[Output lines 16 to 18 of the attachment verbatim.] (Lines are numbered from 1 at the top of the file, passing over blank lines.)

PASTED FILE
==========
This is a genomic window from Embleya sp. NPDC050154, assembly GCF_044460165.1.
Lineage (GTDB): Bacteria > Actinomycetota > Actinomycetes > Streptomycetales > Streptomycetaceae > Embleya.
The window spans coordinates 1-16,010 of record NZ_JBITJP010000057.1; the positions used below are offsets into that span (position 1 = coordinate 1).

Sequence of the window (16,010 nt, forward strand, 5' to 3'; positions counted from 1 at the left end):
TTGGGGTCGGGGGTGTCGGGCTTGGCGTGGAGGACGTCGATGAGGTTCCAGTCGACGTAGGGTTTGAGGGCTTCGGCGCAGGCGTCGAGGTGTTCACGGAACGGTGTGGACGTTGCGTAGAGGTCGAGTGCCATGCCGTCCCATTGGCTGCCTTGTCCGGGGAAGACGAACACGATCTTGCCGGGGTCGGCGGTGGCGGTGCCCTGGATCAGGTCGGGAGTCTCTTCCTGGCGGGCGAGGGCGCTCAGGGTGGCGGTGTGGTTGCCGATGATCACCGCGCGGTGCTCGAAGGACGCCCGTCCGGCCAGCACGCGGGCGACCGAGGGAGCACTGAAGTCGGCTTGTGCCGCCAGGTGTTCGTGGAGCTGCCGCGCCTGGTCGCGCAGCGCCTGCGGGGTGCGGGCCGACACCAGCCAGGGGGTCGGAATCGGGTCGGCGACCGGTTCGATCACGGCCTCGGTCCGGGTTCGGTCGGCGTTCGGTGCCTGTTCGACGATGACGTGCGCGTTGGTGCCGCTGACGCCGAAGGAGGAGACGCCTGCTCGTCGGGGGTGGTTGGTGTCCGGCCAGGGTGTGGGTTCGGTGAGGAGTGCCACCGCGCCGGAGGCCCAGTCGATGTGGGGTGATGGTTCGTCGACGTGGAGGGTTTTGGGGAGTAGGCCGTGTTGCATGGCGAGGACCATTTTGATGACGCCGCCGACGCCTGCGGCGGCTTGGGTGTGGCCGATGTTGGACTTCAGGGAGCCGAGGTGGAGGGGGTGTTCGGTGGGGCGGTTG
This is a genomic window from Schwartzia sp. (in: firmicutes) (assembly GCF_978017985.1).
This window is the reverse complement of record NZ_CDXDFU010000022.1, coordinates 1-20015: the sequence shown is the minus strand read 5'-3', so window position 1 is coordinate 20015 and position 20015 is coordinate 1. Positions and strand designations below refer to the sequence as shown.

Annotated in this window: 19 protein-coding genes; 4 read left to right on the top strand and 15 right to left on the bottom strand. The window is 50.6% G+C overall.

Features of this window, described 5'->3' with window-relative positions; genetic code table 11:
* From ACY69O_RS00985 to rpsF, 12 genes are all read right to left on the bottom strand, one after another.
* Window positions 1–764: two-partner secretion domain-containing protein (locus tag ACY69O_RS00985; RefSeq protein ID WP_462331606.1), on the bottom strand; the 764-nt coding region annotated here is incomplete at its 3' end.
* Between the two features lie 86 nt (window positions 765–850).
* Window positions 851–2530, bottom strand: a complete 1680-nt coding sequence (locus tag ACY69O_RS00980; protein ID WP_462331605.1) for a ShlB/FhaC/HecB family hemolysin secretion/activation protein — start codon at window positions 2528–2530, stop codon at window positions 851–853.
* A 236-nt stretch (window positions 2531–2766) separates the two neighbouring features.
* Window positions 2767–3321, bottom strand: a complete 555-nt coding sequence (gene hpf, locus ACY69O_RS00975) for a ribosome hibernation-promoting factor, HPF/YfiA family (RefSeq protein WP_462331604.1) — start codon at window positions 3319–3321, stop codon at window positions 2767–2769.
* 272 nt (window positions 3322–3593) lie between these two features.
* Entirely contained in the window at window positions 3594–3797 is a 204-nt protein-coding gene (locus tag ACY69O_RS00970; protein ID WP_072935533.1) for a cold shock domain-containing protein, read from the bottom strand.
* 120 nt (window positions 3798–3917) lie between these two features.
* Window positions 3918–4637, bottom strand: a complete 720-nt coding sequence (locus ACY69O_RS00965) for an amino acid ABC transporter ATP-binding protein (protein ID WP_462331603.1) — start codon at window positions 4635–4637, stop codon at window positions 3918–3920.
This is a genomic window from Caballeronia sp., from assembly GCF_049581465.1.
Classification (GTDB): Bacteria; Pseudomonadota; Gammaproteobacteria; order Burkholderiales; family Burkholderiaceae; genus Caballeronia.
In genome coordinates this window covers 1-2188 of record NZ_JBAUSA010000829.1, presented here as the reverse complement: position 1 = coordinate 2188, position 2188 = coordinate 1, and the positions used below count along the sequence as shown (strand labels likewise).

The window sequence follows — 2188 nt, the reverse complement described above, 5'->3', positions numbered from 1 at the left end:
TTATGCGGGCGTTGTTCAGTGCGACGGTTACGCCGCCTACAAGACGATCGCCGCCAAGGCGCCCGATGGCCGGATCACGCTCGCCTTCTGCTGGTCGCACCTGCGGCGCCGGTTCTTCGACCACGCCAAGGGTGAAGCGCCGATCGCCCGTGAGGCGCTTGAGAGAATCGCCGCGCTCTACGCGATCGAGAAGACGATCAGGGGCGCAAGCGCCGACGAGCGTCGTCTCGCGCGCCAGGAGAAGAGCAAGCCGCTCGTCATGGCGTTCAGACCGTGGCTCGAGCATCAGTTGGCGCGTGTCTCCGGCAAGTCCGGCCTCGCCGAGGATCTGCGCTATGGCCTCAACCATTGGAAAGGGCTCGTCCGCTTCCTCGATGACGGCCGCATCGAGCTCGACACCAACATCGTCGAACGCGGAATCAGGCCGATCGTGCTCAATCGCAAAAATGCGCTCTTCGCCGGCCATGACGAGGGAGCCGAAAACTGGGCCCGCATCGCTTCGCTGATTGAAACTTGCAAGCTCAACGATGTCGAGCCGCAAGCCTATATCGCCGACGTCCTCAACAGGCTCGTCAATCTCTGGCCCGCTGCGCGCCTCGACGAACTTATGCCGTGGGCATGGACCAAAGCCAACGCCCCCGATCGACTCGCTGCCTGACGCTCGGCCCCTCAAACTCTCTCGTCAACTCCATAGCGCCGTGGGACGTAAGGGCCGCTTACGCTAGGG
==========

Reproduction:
* 272 nt (window positions 3322–3593) lie between these two features.
* Entirely contained in the window at window positions 3594–3797 is a 204-nt protein-coding gene (locus tag ACY69O_RS00970; protein ID WP_072935533.1) for a cold shock domain-containing protein, read from the bottom strand.
* 120 nt (window positions 3798–3917) lie between these two features.